Football Index launched a virtual “stock market” in 2014 where clients can buy and sell ‘stakes’ in professional footballers tied to their on-field performance. Participants can purchase shares in star players like Lionel Messi or Harry Kane. The site provides a mix of fantasy sports and regular sports betting with elements of stock market speculation.
The company now plans to build a trading platform using tools similar to those Nasdaq uses on traditional stock exchanges, the Wall Street Journal reports. Football Index markets itself as having aspects of a traditional financial market. But its products are regulated by the British Gambling Commission, rather than the industry watchdog, the Financial Conduct Authority.
Under the agreement, Nasdaq will be lending its technology and brand to the U.K. soccer-betting platform.
Faced with tough competition in its core business, Nasdaq has branched out into various related areas over the past decade, including selling its technology to other market operators. Nasdaq technology is used by dozens of exchanges worldwide, such as Bermuda, Indonesia, and Iraq, as well by some cryptocurrency exchanges.
Nasdaq has other sports-betting clients too, including the Hong Kong Jockey Club, which has a monopoly on the Chinese territory’s sports-betting market. It also has an agreement to provide betting technology for the horse racing unit of Australia’s Tabcorp, a lottery and gambling giant. In both those cases, Nasdaq has supplied back-end technology but its logo and branding don’t appear on any consumer-facing products.
The arrangement with Football Index will be the first in which the Nasdaq brand will be visible to gambling customers. Magnus Haglind, Nasdaq vice president in its market technology unit, said it was the customer’s discretion whether to use Nasdaq branding.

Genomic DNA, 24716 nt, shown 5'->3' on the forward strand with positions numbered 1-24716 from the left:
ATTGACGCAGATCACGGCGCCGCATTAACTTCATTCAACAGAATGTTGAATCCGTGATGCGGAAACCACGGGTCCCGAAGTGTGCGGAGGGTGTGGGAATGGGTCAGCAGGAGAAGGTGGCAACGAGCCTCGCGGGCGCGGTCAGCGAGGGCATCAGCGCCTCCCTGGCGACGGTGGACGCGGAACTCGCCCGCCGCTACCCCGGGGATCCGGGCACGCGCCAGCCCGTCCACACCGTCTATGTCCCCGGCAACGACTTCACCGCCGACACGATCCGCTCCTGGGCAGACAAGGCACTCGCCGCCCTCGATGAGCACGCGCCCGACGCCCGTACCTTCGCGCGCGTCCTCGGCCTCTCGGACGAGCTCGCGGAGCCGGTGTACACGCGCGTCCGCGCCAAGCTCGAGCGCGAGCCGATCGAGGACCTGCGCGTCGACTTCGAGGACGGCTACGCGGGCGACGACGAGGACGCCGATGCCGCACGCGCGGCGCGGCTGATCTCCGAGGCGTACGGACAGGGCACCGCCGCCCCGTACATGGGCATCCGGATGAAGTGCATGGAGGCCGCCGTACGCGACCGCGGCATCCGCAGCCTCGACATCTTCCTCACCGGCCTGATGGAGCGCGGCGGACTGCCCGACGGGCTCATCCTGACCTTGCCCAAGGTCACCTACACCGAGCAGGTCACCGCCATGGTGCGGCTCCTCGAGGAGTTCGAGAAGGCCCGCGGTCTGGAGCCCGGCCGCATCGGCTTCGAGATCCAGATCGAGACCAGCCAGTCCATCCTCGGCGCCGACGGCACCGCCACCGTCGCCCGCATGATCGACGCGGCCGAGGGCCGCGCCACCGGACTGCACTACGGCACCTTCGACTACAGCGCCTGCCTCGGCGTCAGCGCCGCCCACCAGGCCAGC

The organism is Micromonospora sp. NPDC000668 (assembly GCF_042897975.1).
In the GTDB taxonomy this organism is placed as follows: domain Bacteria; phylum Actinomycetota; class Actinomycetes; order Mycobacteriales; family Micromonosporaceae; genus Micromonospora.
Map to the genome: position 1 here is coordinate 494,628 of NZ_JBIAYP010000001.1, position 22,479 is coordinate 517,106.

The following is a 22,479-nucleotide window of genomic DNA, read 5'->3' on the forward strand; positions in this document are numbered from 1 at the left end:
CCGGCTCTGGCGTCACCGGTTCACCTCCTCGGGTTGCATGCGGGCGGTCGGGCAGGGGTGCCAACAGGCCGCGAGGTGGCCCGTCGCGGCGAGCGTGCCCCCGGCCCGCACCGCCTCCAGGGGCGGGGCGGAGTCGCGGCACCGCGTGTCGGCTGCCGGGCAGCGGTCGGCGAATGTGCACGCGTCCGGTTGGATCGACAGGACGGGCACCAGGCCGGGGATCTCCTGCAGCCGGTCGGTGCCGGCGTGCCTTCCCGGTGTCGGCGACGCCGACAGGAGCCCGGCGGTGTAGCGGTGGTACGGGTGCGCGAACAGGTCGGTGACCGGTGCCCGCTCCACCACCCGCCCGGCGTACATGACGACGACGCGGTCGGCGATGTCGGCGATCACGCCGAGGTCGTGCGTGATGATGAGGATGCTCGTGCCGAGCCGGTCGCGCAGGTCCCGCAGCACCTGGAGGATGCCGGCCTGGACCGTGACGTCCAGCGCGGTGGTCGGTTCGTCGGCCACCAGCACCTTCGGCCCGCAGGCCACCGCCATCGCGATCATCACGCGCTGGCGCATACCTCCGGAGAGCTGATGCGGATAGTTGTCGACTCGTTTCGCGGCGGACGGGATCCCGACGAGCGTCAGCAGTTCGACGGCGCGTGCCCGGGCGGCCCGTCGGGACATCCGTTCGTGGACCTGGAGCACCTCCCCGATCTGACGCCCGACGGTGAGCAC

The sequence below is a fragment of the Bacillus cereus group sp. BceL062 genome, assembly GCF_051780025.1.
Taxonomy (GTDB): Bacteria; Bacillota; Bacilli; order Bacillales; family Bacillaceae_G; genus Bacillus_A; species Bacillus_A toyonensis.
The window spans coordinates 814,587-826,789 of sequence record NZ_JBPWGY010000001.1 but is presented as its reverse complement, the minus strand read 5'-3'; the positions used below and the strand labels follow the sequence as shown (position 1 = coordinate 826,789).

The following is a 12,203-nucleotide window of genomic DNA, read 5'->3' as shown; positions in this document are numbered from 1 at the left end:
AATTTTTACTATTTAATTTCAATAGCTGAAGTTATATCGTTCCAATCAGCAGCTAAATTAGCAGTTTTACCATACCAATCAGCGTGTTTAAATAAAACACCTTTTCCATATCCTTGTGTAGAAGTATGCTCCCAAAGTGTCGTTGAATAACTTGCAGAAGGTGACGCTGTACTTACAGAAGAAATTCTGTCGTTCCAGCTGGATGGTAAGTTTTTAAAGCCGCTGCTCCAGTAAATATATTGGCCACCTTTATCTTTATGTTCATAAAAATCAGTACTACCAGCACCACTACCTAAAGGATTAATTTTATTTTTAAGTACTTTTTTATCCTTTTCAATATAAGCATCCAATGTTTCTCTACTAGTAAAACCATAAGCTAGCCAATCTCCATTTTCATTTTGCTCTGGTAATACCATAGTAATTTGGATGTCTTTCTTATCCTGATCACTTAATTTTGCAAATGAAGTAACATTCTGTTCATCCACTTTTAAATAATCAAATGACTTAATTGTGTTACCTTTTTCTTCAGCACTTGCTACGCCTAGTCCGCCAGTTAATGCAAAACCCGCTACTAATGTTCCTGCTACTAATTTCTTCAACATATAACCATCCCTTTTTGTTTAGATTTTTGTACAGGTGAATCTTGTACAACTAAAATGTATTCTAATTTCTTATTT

Unlike the U.S., Britain has a vibrant, regulated sports-betting industry, with betting shops on most shopping streets. The U.K.’s gambling industry, which also includes slot-machine like fixed-odds betting terminals and online stakes, generated a gross gambling yield, equivalent of sales, of £14.5bn ($18 billion) a year in the year to September 2018, according to figures from the country’s Gambling Commission.
While most sports-based fixed odds betting isn’t FCA regulated, some sports spread-betting—where the outcome of a bet could fluctuate—does fall within U.K. laws governing financial services.
"The concept of what a market is has radically evolved over the past few years, something that Nasdaq as an operator and builder of markets has played an important part of first-hand," said Paul McKeown, Senior Vice President and Head of Marketplace Operators and New Markets, Market Technology, Nasdaq. "We are focused on democratizing marketplace technology by offering essential components of matching engine technology traditionally used by financial markets, and bringing the capabilities to a cross-asset, cross-industry environment via the cloud. Football Index will use our matching engine technology to provide their clients with a platform to revolutionize how fixed-odds betting operates."
"Nasdaq is a legendary brand," said Adam Cole, Founder and CEO, Football Index. "We're very proud and excited to work with them to provide our order matching service, which is the powerhouse of any exchange. Football Index has come a very long way in a short period of time. Our relationship with Nasdaq is another major step in our journey to establish Football Index as a world-class exchange, worthy of the world's top footballers that are traded on it."